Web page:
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A double-patty cheeseburger made from fresh ground beef brisket and chuck with is shown in May, 2012. Researchers from the University of Guelph tested numerous fast food and frozen burgers sold in Canada and found that none of them contained horsemeat.

Deborah Baic/The Globe and Mail

Popular fast food and frozen hamburgers being sold in Canada do not contain horsemeat, according to testing of a dozen different types of burgers by Ontario researchers.

Following reports that horsemeat was found in some frozen meat products in Europe, the University of Guelph-based Biodiversity Institute of Ontario used advanced DNA testing on a range of hamburgers sold in Canada and found they were 100 per cent beef.

The Canadian Centre for DNA Barcoding at the institute tested six cooked burgers: A&W's Mama Burger, Burger King's Whopper, Dairy Queen's FlameThrower, Harvey's original burger, McDonald's Big Mac, and Wendy's Bacon Double Cheeseburger.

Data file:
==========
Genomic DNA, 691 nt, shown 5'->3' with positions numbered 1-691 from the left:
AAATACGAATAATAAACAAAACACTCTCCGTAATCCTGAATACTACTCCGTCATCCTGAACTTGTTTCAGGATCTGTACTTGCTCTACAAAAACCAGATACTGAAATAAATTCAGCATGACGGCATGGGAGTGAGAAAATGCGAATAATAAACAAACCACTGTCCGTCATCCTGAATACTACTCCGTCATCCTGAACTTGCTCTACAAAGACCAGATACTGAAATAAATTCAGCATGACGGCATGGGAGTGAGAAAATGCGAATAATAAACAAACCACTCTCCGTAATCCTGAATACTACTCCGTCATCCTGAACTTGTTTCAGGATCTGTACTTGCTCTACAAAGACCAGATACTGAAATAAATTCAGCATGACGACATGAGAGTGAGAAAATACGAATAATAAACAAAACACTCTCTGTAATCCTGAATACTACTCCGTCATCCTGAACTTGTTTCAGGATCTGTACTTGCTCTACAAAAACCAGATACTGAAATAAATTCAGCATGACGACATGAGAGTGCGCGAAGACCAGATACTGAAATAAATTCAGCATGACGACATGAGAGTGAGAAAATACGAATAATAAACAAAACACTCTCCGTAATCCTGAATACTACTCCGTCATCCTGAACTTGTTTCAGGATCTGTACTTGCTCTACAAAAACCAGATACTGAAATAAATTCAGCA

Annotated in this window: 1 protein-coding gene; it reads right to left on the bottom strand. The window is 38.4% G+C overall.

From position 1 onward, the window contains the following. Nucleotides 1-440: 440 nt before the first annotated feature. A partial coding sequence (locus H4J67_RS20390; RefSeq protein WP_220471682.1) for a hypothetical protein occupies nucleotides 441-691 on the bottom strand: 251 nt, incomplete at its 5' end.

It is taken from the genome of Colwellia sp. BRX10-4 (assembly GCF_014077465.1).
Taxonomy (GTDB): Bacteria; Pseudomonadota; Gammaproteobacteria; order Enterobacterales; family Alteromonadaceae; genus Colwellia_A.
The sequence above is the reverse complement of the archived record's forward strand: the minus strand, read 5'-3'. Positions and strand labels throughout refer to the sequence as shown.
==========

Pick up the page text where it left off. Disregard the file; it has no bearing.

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The uncooked frozen hamburger patties tested included Beef Steakettes (Schneiders), Lick's Homeburgers, M&M Meat Shops Supreme Homestyle Beef Burgers, No Name Beef Burgers (Loblaws), Outlaw Beef Burgers (Schneiders), President's Choice Thick and Juicy Beef Burgers, and Webers Beef Burgers.

Fresh lean ground beef in a tube (Better Beef – Cargill) and Food Basics fresh lean ground beef were also tested.

The researchers used DNA barcoding, a molecular technique developed by University of Guelph integrative biology professor Paul Hebert. It allows scientists to match small DNA sequences from unknown specimens to those derived from expert-identified reference specimens.

"This testing is something all Canadians should be proud of – knowing the hamburger meat they are buying is beef with no substitutes detected or additions," Hebert said in a release.

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